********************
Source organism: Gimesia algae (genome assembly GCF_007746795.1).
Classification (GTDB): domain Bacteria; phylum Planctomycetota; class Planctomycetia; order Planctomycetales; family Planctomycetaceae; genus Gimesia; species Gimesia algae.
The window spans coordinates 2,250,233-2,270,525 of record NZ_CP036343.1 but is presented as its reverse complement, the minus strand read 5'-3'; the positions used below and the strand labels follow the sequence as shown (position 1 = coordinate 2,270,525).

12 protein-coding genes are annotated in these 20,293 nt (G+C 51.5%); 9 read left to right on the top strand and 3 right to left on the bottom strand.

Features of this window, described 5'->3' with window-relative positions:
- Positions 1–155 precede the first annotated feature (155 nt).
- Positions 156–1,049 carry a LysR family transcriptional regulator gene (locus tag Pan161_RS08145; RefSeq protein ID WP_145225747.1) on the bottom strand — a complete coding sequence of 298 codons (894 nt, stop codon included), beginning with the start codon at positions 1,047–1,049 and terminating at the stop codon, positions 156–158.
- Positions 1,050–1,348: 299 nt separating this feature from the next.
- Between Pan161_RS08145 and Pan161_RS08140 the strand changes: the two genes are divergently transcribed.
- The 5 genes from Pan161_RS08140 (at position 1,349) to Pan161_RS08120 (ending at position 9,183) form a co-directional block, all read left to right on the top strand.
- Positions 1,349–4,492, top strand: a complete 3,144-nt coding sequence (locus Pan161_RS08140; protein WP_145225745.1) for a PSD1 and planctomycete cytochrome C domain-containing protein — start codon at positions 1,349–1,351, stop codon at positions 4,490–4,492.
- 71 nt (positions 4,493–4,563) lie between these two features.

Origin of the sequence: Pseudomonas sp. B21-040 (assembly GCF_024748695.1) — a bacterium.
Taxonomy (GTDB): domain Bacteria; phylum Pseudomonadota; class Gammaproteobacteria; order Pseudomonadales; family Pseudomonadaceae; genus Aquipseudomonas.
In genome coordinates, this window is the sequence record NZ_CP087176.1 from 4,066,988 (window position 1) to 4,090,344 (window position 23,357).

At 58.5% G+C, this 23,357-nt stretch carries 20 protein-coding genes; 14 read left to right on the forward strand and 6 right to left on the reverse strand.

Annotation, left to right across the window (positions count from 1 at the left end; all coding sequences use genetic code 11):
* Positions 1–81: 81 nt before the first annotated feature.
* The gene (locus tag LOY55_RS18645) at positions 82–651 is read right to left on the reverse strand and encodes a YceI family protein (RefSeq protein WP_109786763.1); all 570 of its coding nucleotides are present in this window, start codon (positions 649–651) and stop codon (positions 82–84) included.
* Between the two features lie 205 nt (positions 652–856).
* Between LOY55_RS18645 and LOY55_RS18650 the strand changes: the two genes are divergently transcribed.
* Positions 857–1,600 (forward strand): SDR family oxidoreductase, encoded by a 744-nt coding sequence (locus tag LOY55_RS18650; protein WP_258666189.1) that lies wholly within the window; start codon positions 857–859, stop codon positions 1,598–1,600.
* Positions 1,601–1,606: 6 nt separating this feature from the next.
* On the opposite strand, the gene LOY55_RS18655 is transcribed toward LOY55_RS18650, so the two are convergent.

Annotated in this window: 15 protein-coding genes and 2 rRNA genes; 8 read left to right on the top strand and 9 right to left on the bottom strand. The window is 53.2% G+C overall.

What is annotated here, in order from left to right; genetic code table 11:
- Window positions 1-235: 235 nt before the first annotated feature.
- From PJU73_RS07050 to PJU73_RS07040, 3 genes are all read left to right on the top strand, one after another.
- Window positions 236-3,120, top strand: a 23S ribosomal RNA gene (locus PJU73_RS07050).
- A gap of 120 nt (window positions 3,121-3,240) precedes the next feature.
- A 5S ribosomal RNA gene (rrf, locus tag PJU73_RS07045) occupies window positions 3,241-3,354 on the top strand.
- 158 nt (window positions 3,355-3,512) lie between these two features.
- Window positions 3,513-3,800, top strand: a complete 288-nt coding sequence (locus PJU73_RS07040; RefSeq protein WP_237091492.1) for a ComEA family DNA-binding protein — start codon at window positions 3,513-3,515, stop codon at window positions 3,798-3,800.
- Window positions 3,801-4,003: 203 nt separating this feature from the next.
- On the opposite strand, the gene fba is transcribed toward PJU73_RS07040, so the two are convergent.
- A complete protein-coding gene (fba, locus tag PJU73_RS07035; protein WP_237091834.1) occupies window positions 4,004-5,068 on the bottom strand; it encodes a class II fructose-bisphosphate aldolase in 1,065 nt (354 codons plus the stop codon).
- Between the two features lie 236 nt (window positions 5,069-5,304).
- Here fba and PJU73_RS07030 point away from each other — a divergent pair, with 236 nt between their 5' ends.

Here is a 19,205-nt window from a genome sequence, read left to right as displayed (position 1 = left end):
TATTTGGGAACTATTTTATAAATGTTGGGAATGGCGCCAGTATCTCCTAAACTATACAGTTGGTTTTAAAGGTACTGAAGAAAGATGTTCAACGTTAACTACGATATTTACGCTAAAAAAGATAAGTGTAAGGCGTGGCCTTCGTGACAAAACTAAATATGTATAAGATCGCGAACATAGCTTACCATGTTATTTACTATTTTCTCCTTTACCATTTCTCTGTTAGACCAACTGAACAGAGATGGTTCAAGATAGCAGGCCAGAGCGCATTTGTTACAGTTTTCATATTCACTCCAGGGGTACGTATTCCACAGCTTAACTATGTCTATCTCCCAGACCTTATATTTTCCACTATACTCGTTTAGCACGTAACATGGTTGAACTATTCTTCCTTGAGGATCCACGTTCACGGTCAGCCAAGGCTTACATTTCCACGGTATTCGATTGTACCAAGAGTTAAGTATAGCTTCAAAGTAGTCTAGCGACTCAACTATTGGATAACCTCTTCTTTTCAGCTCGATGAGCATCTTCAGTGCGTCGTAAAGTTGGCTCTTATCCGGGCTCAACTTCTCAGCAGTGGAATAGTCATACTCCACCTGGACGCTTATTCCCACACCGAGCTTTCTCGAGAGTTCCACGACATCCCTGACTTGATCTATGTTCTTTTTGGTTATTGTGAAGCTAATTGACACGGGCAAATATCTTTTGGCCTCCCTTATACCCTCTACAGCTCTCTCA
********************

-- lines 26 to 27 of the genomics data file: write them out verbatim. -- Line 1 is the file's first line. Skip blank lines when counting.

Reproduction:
What is annotated here, in order from left to right; genetic code table 11:
- Window positions 1-235: 235 nt before the first annotated feature.